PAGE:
The Perfect Victory
Electoral Strategy in the Petrostate
Since Sunday, October 7, numerous analysts, preoccupied with the Venezuelan elections, have dissected the electoral process to find Capriles’s mistake. I’m going to go in the other direction, although I don’t have much space in which to talk about the facts in depth.
- From his lonely watch post Albert Camus asked who among us has not experienced exile yet still managed to preserve a spark of fire in their soul. “We’re all alone,” Natalia Sedova cried in exile on hearing of her husband Leon Trotsky’s affair with Frida Kahlo. In his novel Night Watch, Stephen Koch follows the incestuous love affair of David and Harriet, wealthy siblings watching the world from their solitary exile. Koch’s writing, Camus’s theories, and Trotsky’s affair all come back to exile and lead me to reflect on the human condition. From my own vantage point, my Night Watch, I will reflect on my questions of exile, writing, and the human condition.
- Israel Centeno was born in 1958 in Caracas, Venezuela, and currently lives in Pittsburgh as a Writer-in-Residence with City of Asylum/Pittsburgh. He writes both novels and short stories, and also works as an editor and professor of literature. He has published nine books in Venezuela and three in Spain.
First of all, I’m going to start from the premise that Venezuela is the oldest populist petrostate and perhaps one of the most powerful in the world. That is to say, in an electoral battle, those opposing the government that has hijacked the state must seek to reinvent populism. This is because their electoral promises will always pale in comparison to those made by the group that controls the country’s basic industry, treasury, and taxes.
Hugo Chávez has developed the perfect strategy. Throughout his years of government, he has implemented dozens of “popular missions” whose aim is to empower the people and make poverty bearable, giving them hope for the future. Those involved in these missions are directly monitored by the incumbent party’s patrols. In 2011, Chávez launched, among other programs, the “housing mission.” Three and a half million families were involved in this project, amounting to 10 million or more potential voters. But the government only provided 300,000 homes, with a considerable display of propaganda. Television programs were interrupted every three or four minutes on both private and state-owned channels in order to emphasize the hopes of the poor. The adverts showed fully-equipped houses, keys, and a voice that declared: “After God comes Chávez.”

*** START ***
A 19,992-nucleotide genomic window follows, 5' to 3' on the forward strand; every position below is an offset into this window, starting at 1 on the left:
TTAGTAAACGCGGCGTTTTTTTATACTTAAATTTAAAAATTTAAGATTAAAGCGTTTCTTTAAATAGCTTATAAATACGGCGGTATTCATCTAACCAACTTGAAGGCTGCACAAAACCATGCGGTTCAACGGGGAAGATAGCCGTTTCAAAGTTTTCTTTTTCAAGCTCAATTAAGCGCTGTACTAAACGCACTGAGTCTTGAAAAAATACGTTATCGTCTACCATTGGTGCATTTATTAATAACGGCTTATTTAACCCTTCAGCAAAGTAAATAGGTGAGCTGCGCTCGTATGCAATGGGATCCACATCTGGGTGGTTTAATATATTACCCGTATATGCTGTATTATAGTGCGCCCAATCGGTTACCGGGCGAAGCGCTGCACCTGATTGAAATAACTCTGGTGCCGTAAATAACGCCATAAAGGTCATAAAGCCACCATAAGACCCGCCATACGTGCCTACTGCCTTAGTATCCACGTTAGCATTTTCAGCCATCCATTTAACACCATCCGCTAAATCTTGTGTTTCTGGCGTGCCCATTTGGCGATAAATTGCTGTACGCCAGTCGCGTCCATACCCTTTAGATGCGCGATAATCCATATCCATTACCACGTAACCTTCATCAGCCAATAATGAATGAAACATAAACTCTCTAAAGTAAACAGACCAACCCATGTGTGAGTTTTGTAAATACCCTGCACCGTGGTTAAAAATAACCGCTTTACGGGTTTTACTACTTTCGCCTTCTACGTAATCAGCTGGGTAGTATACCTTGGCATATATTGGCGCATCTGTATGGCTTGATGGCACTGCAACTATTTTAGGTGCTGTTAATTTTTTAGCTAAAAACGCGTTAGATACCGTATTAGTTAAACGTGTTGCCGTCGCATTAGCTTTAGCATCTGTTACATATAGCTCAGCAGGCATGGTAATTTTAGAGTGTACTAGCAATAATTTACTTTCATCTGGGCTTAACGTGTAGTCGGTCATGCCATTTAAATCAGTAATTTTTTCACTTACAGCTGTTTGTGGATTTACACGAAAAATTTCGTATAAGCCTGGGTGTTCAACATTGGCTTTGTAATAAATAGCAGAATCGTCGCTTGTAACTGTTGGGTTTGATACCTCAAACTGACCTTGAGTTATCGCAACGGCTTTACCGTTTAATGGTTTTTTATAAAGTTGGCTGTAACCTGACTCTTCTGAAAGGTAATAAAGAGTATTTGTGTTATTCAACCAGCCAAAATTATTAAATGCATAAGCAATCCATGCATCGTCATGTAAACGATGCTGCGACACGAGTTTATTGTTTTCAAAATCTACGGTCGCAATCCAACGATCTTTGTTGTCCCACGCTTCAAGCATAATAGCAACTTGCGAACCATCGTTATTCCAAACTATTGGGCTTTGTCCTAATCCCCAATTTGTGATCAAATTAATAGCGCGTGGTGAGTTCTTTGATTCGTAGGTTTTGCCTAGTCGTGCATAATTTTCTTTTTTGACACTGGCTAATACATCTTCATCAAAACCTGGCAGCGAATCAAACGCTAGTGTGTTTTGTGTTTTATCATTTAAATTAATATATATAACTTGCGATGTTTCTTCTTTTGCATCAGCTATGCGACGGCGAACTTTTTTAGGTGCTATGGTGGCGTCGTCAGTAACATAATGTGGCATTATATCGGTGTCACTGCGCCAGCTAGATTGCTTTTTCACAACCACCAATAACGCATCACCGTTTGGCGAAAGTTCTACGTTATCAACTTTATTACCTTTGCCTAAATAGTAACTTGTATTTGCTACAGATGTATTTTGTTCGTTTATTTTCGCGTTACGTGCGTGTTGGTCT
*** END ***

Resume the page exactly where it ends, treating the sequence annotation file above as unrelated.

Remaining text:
What went on during the electoral campaign? Chávez traveled around the country a little in a red Carnival Queen float, calm, talking about his upcoming perfect victory, promising ten more voters for each of his party’s activists. In contrast, Capriles summoned countless people to his rallies, holding one at one end of the country in the morning and another at the other end in the afternoon. Meanwhile, the electoral body allowed the man in the float to have ads on 58 radio and television channels, with an average duration of one to three hours, in which he made promises and threats of civil war, divested those who thought differently about their Venezuelan citizenship, declared himself the heart of the community and the liberator, and even dared to say that poverty, poor public services, and insecurity didn’t matter, because what was most important was Venezuela, and he was Venezuela.
Then election day came. At five in the morning, the military reveille sounded throughout all of Venezuela’s districts. The first official vehicles and trucks appeared, the so-called patrols, the squadrons of motorcyclists, herding the first contingent of voters, military-style. Let’s not forget that every voter had to provide their digital fingerprint via a fingerprint reader. This information was cross-referenced with the patrols’ information until midday, when the patrols initiated the second phase of the strategy: Finding everyone in the projects who had not yet gone to the polls. If we combine the threat hanging over nearly 2 million public workers, the wealthy people who consider Chávez someone to do business with, and the pre-war climate, we are starting to square the circle.
Granted, there are many aspects not covered in this analysis; it is merely an outline of the perfection of the electoral process in Venezuela and the nature of Hugo Chávez’s “perfect democracy.”
Translation: Kelly V. Harrison